Interrupted since November 2018, the dialogue between Belgrade and Pristina will resume after a video conference summit in the Balkans.
Direct talks between the Serbian president and the prime minister in Kosovo will resume, jointly announced Emmanuel Macron and Angela Merkel, following a video conference summit in the Balkans.
Discussions will resume on Sunday via video conference, then next Thursday face – to – face in Brussels to try to normalize relations between Belgrade and the former Serbian province, which declared independence in 2008.
“President (Serbian Aleksandar) Vucic and Prime Minister (Kosovar Avdullah) Hoti have agreed to resume dialogue between Belgrade and Pristina, which has been suspended since November 2018,” the French president and German chancellor announced in a joint statement confirming the the information diplomatic sources.
“The European Union will continue to facilitate their dialogue with the goal of normalizing Serbia-Kosovo relations through a comprehensive, final and legally binding agreement,” adds the two European leaders.
The normalization of relations between Belgrade and Pristina is one of the conditions set by the EU to complete the accession negotiations – which began in January 2014 – from Serbia to the bloc.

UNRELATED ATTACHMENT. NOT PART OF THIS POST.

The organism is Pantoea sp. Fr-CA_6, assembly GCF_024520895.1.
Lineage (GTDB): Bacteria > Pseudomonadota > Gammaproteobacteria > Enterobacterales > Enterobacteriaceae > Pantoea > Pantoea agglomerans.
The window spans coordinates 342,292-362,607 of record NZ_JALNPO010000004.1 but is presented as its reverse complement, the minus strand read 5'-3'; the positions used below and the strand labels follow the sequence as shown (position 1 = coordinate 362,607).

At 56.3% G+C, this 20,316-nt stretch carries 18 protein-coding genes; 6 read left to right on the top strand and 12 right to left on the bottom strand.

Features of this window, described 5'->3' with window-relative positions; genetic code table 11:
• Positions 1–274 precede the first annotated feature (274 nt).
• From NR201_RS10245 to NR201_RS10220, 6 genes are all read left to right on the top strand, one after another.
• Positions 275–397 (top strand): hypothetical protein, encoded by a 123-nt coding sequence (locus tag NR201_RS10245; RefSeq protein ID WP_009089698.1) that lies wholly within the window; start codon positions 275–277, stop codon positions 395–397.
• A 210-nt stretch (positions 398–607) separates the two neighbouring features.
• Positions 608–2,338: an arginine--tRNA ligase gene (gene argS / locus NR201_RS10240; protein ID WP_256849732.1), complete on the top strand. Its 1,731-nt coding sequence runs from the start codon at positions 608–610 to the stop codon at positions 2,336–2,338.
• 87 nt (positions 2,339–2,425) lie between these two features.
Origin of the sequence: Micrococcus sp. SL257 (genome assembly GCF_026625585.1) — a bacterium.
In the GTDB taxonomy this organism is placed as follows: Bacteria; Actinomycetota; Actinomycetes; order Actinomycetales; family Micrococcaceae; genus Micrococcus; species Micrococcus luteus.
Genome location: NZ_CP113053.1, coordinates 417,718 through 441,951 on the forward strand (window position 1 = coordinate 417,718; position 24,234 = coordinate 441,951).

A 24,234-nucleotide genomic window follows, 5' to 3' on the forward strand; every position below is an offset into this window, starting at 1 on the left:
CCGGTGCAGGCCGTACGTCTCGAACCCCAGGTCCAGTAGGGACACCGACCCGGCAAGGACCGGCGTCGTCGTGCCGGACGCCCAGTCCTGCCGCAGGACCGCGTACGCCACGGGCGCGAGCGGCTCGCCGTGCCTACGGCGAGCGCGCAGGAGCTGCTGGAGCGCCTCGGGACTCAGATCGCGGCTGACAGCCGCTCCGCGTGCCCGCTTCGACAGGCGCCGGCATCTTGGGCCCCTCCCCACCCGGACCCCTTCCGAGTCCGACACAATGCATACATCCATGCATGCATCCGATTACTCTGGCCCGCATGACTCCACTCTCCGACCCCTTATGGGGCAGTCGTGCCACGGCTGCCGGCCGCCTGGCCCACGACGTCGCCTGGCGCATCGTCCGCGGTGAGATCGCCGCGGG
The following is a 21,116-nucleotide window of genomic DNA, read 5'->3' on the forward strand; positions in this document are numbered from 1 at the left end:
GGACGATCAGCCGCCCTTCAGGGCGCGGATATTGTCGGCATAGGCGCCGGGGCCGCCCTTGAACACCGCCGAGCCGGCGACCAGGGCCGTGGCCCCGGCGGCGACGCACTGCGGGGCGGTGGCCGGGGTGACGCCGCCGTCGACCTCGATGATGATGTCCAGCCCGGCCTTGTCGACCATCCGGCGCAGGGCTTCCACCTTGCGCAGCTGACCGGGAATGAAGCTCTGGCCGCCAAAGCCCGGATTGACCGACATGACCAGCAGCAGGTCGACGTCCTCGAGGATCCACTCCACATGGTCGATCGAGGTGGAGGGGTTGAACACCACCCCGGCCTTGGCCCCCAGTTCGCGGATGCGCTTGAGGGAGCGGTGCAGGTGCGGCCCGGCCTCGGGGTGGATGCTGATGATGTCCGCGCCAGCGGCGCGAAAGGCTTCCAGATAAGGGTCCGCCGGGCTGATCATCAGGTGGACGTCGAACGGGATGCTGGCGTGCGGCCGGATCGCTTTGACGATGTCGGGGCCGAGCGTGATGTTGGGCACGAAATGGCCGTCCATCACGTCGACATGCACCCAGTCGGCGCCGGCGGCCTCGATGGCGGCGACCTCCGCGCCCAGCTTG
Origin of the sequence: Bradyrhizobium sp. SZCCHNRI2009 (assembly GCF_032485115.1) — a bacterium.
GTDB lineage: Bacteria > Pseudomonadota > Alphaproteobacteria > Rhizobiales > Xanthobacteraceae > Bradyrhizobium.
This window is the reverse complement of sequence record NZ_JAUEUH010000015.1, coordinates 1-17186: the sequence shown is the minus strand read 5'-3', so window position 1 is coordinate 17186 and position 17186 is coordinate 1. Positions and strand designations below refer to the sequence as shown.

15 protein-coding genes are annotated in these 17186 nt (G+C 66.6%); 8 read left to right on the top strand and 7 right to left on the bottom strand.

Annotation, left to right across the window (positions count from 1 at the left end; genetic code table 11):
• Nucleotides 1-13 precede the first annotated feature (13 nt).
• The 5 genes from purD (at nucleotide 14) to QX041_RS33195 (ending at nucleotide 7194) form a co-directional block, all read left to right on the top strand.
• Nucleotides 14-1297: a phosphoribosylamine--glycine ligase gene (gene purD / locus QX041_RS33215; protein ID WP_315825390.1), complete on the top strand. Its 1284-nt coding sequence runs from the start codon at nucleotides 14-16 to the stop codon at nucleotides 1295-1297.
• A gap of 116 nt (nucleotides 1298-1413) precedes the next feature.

In an interview with ReutersTV, the Serbian president decided that the Franco-German initiative was already bearing fruit. “No one can guarantee what will happen at the end of this process, but it is the first relatively optimistic news,” he said. “I do not care if it happens in a month or two,” he said of a possible peace deal.
The dialogue between Belgrade and Pristina, which undertook in 2013 to lead a process under the auspices of the European Union to try to resolve their dispute, had been interrupted since November 2018 and the Kosovar government’s decision to double customs duties on Serbian manufactured import products.
“This summit followed many Franco – German steps to get the solution of the crisis primarily related to the taxes that had given rise to an interruption in this dialogue,” a diplomatic source in Paris explained. “It was important to show that France and Germany had the capacity to train partners in a conflict situation, but also to show that there was European legitimacy on this issue.”